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Legislative Memo: Emergency Contraception for Rape Survivors

This bill would require all hospital emergency rooms to offer emergency contraception to rape survivors seeking treatment after a rape. While medical authorities have stated that emergency contraception (“EC”) should be offered routinely in rape treatment, many New York State hospitals fail to consistently make available EC to women who have been raped.

The bill would ensure that rape survivors are given access to and information about effective pregnancy prevention treatment, thereby preventing further trauma from unwanted pregnancy as a result of the rape. The NYCLU supports women’s access to the full range of emergency and reproductive health care following a rape, and urges passage of this bill.

The bill would mandate all hospitals that provide emergency medical treatment to give advice verbally regarding the availability of emergency contraception (EC) to all women who receive emergency care after a rape; it would require such hospitals to provide EC upon request to all such patients, immediately and on site; it would direct the Commissioner of Health to develop informational materials in multiple languages on the nature and effectiveness of EC, including information that EC cannot and does not cause abortions, for distribution to all such hospitals; and it would require all such hospitals to provide these patients with the written materials prepared by the Commissioner.

The NYCLU suggests that an explicit enforcement mechanism be added to ensure that the Department of Health monitors compliance with the bill’s requirements by hospitals.

Emergency contraceptive pills, high doses of oral contraceptives, are FDA-approved as a safe and effective means of preventing pregnancy following unprotected sex and should not be confused with mifepristone (RU-486), an FDA-approved drug for early abortion. EC works by preventing ovulation, fertilization, or implantation. It does not disrupt an established pregnancy, which the medical community defines as beginning at implantation.

EC has been proven highly effective in preventing unintended pregnancy when taken within 72 hours after unprotected intercourse; it is most effective when taken within 12 hours. In fact, studies estimate that 22,000 of the 25,000 pregnancies resulting from rape each year may be prevented by the timely administration of EC.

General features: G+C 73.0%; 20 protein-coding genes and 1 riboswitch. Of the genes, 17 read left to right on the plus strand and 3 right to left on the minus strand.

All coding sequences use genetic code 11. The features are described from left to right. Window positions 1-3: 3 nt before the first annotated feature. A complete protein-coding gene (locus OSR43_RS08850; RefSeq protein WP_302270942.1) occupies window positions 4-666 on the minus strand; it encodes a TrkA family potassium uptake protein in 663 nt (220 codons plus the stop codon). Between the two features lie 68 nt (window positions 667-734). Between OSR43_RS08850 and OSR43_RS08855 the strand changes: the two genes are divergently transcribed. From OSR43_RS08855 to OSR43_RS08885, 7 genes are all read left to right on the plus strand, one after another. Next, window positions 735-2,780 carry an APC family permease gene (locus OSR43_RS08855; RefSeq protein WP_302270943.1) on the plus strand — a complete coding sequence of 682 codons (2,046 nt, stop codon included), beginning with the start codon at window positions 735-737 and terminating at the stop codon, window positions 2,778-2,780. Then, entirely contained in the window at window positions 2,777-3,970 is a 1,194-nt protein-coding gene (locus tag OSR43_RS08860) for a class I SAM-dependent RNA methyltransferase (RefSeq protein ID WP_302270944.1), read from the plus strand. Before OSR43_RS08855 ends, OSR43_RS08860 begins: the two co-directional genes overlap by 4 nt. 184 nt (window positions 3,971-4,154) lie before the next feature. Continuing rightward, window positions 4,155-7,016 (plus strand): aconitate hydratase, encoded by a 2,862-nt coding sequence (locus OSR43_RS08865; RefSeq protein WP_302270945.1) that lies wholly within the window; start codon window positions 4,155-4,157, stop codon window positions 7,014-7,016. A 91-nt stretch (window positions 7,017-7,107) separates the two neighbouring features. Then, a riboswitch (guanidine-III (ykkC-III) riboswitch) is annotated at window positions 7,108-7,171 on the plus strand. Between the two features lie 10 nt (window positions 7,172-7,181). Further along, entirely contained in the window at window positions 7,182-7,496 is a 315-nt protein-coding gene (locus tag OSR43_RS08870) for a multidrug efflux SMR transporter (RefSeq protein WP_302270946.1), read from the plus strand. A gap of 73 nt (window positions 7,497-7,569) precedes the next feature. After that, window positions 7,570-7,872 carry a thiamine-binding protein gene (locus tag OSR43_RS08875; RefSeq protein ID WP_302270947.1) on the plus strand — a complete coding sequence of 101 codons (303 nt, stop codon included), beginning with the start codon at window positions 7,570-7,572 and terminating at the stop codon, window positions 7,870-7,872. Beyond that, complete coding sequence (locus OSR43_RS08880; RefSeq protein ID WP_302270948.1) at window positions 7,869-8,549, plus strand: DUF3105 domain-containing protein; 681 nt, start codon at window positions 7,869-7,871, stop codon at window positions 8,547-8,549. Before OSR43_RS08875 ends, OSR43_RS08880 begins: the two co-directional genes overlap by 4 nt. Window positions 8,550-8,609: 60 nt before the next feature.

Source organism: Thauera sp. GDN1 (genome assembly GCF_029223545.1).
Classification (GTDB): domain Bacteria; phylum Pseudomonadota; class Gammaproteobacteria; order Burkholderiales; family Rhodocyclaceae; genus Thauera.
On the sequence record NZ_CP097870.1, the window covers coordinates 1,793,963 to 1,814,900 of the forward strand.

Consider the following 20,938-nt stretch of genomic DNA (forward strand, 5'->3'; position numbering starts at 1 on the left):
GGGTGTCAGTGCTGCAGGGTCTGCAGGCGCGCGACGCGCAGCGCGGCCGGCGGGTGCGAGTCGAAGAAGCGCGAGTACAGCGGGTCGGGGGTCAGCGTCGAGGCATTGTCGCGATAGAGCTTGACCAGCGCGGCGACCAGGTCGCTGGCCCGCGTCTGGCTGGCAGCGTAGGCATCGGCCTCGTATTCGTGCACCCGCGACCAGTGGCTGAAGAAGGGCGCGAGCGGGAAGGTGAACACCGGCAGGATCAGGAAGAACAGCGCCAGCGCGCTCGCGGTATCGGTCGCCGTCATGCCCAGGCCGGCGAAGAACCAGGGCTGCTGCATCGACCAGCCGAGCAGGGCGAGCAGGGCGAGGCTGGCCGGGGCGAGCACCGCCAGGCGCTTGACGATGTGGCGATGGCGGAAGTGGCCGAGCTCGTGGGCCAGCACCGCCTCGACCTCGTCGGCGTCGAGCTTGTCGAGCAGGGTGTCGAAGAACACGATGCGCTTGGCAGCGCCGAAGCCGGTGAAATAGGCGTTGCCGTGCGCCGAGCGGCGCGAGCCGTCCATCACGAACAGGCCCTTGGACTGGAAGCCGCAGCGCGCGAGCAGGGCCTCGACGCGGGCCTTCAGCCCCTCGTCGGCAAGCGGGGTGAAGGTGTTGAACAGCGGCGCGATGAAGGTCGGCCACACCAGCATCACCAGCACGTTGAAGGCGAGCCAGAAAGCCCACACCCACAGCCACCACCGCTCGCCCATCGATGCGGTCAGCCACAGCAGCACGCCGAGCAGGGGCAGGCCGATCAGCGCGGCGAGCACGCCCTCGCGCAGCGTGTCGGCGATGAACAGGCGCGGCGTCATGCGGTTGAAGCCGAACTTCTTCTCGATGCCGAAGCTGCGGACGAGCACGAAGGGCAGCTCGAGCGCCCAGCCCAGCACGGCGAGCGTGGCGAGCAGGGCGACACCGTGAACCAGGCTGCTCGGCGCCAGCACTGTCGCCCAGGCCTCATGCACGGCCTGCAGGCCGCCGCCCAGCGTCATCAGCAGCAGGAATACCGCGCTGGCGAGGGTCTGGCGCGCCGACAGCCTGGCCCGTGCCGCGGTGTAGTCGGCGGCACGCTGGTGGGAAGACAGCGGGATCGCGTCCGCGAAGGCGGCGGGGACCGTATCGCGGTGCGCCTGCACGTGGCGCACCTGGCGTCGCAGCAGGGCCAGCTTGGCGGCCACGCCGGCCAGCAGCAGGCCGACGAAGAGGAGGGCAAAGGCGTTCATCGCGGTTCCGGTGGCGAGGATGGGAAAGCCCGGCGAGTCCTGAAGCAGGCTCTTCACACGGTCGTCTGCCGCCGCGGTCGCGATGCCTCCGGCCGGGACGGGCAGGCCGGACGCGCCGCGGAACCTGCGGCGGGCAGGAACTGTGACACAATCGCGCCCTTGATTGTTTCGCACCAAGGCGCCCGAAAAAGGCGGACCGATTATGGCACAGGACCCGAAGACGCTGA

Some healthcare institutions, invoking religious objections, refuse to provide EC on the grounds that it may interfere with the implantation of a fertilized egg. As noted above, this position is contradicted by medical science. The NYCLU is a staunch defender of religious liberty; however, an institution’s religious objections to EC must not imperil a rape survivor’s access to timely and comprehensive emergency treatment. Emergency rooms — whether religiously affiliated or not — are professionally and ethically obligated to offer the accepted standard of care to anyone in need of emergency care following a rape.

Refusing to offer this care will serve to further traumatize the rape victim by forcing her to travel to multiple facilities to receive the full course of care; by delaying treatment, which significantly reduces EC’s effectiveness; or by failing to prevent a pregnancy by her rapist altogether.

In short, a hospital’s failure to provide EC leaves women at risk of becoming pregnant as a result of a rape. This is bad medicine and bad public policy. The proposed legislation would ensure that emergency contraception is recognized as an essential element in the standard of care when treating rape survivors. For the reasons state above, the NYCLU urges the legislature to pass A.15/S.202.

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